The LabVIEW VI can be broken down into four parts: the inflation; the timer; the deflation during which systolic pressure is sensed; and the isolation of pulse oscillations during which MAP is determined.
One important calibration incorporated into the VI is that the pressure in the sensor is zeroed at the beginning of each run. This is done using a case structure that subtracts the baseline value from itself during the second sampling; it is important then, that the cuff is in place before the program is run to prevent any pressure changes while the calibration is completed. For further calibration, testing will again be performed using either a market blood pressure monitor or an analog gauge to determine the error from the program. Using Microsoft Excel, the ratio between experimental and expected results will be used to obtain a best-fit calibration plot; once enough tests are run, the slope and intercept from this plot will be incorporated into the LabVIEW VI as conversion constants.
The countdown timer VI was adapted from a VI found on a LabVIEW forum. It was created by Andy F. of National Instruments. It begins to run when the desired pressure is reached. Shown here, it is set to run for 40 seconds. This time may need to be adjusted to allow more time for removal of the bike pump and application of the release valve.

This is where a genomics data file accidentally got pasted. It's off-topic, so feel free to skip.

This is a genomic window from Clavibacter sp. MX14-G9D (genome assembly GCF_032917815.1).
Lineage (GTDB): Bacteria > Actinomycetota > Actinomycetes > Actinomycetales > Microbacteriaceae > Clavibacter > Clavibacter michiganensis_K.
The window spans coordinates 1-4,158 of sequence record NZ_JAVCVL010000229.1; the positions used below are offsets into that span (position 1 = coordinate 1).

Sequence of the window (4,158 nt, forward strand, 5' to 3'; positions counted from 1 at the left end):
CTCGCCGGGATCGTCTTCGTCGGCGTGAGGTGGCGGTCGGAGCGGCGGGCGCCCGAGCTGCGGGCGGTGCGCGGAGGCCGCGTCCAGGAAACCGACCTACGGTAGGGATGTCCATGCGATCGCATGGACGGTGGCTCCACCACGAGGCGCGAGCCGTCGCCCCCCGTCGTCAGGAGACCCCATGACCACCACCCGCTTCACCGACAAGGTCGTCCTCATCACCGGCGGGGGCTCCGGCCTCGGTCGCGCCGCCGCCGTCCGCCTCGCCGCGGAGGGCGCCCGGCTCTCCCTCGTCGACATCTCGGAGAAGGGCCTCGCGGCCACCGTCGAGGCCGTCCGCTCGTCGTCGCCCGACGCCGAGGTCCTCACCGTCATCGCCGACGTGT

Systolic Blood Pressure
The voltage obtained by the DAQ device is converted to a pressure value using constants that were determined through subject testing. Once filtered, the peak detection tool is used and the array of peaks is subtracted from itself to find the greatest difference in pressure values. The pressure value after this largest drop in pressure was found, through testing, to be a reliable measure of systolic blood pressure. A second filter is implemented to find the pulse oscillations in order to find the MAP value. A peak detection too is also used on the filtered signal here. To find the oscillations that correspond with blood flow from the waveform, a range tool is used and only considers peaks during which oscillations are within the 60-100 Hz range, which is the normal pulse range for humans.
Mean Arterial Pressure
Additionally, a loop is used to isolate only the section of the waveform for which the oscillations within pulse range are continuous. The range tool outputs an array of 0s and 1s to show whether a peak occurs in the 60-100 Hz range (0 if not, 1 if so). The loop requires that three peaks in a row must be within the 60-100 Hz range, which indicates the beginning of the patient's pulse. Outside of the loop, the array position at which these steady oscillations begin is used to create a new array of peak values for a certain length. In the VI shown, this is a 300-value array, which will surely be truncated in the final design, as the MAP value, found using an array maximum tool, occurs early on in the pulse oscillations. Once this value is obtained, it is converted to a pressure value based on testing. Using the known relationship of MAP = (2/3)*Diastolic + (1/3)*Systolic, Diastolic is found to equal [MAP - (1/3)*Systolic]*(3/2).
Once the pressure detection part of the VI is complete (after 40 seconds in this case), the systolic and diastolic values will appear next to their respective labels on the front panel.